...while reading Karin Slaughter's "Fractured," I ran across a passage on page 247 that caused me to stop, re-read, and burn the next twenty minutes lost in thought.
"...Will wondered if he was remembering what it felt like to hold his son's hand. Was that the sort of thing father's did? At the park, out in public, fathers and sons were always playing ball or tossing frisbees, the only contact between them a rustle of the hair or a punch on the arm. This seemed to be how dad's taught their boys how to be men, but there had to be a point, maybe early on, when they were able to hold their hands. One tiny one engulfed by one big one. Adam would have needed help crossing the street. In a crowd, you wouldn't want him to wander off. Yes, Will decided. Simon had held his son's hand..."
Earlier this evening, under somber skies threatening of rainfall, my wife and I were in attendance for our oldest son's Spring Concert. A sax enthusiast, he'd been practicing for weeks on what he self-proclaimed as being his biggest show yet. He refused to go into details with us, his obvious goal to allow for the element of surprise as his gift for Mom and Dad.
Okay, so we played along.
The show began without a hitch. As is surely the case with most 7th grade bands, the majority of tunes are for the most part recognizable, with the occaisional hiccup here, a random out of sync toot over there, an errant tweet from the back row, but nothing overly obnoxious, (although I did manage to spot a retiree turning down the volume on his hearing aid,) and every song worthy of applause.
Then the surprise.
Following the second song, a hush settled over the crowd as my son, dressed in khakis, a polo shirt, and those butterscotch wavy locks hovering over his eyes as is the going trend for young men these days, stepped forward, front and center upon the stage. His band teacher, a smile curling his lip upward, slipped behind a piano sitting off in the shadows.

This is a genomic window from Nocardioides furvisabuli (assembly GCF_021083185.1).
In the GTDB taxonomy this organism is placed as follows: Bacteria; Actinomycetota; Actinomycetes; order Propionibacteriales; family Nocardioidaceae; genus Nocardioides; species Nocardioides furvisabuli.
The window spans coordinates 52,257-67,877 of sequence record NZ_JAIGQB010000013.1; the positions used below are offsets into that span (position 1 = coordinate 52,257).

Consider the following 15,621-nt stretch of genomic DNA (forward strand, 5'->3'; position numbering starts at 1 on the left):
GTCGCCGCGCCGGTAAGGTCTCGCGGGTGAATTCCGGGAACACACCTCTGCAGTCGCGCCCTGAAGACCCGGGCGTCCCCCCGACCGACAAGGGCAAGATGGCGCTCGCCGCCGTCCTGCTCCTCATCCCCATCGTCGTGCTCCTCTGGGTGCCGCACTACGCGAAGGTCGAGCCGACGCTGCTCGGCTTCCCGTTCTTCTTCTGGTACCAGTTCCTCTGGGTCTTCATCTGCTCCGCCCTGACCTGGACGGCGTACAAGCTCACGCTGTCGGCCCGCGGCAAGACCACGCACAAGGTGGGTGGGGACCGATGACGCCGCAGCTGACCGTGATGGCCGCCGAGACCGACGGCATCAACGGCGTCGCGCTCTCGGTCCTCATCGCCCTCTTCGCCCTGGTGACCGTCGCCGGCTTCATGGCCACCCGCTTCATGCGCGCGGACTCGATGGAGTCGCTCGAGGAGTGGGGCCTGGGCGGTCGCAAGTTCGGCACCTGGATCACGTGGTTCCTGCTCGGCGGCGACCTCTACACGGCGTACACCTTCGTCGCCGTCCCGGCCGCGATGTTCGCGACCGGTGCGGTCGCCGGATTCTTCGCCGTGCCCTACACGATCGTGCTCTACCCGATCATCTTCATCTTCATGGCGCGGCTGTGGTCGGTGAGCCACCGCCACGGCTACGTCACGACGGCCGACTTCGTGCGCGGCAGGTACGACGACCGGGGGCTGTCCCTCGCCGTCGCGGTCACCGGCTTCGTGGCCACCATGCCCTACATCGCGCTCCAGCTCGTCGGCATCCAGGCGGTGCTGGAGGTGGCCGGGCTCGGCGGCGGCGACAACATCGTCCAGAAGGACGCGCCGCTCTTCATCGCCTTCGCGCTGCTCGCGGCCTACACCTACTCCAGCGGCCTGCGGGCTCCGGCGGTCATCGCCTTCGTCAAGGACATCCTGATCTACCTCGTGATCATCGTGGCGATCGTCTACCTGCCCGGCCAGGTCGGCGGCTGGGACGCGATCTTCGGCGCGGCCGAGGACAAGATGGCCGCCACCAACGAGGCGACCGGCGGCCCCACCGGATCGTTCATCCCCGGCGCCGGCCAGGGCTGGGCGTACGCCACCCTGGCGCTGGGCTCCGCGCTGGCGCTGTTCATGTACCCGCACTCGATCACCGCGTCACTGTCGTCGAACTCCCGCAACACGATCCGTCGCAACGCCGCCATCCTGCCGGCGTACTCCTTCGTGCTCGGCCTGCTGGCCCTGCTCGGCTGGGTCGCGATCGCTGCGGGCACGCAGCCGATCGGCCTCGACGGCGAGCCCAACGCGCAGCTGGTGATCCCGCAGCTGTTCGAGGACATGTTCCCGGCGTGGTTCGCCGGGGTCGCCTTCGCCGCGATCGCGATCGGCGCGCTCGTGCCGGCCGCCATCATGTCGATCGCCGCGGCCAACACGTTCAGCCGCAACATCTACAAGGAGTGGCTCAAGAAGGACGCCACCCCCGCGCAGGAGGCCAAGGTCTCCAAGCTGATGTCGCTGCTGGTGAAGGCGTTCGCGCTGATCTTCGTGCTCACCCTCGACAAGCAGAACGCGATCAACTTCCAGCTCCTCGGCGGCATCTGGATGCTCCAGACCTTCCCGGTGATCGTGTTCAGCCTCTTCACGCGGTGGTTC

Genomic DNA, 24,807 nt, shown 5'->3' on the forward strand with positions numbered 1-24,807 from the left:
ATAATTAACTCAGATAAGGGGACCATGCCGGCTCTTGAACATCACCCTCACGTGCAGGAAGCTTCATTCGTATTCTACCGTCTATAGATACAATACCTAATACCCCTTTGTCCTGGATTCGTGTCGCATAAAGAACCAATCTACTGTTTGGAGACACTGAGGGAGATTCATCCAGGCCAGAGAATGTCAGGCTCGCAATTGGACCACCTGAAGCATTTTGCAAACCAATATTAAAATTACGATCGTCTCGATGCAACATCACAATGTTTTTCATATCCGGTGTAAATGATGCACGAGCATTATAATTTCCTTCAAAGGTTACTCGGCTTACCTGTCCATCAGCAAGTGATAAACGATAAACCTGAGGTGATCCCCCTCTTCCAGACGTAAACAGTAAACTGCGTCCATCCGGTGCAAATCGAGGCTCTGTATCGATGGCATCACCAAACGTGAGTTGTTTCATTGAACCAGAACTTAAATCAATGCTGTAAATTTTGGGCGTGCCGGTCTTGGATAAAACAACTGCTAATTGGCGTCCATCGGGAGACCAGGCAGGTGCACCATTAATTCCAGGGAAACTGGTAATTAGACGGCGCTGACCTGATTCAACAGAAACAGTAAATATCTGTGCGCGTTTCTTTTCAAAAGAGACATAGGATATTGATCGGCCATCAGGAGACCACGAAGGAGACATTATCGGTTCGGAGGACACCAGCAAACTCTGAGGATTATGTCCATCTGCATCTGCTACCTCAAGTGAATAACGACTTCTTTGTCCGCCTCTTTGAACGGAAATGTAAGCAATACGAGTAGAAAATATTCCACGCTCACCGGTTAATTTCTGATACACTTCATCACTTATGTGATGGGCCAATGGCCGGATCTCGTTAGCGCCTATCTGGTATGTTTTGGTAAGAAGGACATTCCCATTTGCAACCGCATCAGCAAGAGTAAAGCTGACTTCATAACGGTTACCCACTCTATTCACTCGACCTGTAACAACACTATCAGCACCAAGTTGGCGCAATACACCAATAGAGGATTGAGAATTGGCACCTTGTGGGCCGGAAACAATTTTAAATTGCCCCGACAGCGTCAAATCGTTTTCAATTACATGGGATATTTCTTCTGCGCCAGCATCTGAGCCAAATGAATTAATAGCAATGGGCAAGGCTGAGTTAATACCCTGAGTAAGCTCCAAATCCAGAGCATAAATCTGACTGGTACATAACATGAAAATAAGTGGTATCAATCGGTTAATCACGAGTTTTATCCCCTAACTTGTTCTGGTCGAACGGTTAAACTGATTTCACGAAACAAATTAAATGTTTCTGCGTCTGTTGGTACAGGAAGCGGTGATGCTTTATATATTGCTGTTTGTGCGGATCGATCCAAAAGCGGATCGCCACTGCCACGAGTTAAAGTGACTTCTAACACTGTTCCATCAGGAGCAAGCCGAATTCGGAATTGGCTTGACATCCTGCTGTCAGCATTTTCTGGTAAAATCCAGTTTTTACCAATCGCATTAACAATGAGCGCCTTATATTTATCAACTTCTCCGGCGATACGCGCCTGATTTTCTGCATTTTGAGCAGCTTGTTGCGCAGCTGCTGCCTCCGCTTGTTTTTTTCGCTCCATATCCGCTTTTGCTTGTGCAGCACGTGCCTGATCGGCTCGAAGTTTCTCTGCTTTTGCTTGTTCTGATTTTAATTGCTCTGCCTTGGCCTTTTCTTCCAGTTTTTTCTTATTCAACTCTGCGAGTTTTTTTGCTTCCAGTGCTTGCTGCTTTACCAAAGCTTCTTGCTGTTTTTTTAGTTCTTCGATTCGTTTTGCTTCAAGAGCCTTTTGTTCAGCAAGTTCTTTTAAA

The lights dimmed. I held my breath.
The piano's soft keys began to hum. Then, without any cue or hesitation, my son curled his fingers around his golden alto sax, and began to play.
Teacher and student. A spring melody. His very first solo.
I heard no tweets. No toots or huffs. Every note timely and on cue. Three full pages of music, played without a hitch.
My wife's grip around my arm, which had originally been cutting off circulation, relaxed. I found that I could once again take a breath. And throughout the final chorus, together her and I simply listened to our son and his memorable song.
The melody complete, he lowered the instrument from his mouth, flipped back his curly bangs, and managed a smirk, his gaze finding mine in the crowd. A crowd steadily rising to their feet.
And following the performance, and a gracious and teary-eyed hug from his mother, I approached my son, hand outstretched.
He's grown like an unattended summer weed over the past year, his fingers nearly as long as mine. As I embraced it, the size of his hand reminded me that adulthood was on his doorstep.
And I thought back to when he was young. He earned his share of hair rustles and playful shoulder knocks for a base hit or a first down snag on the forty yard line, but he also got his hugs. And he was allowed to hold his father's hand. A gesture of kindness and support whenever needed.
On this night, my son returned that gesture. His way of saying thanks. And I couldn't imagine a better way of showing it.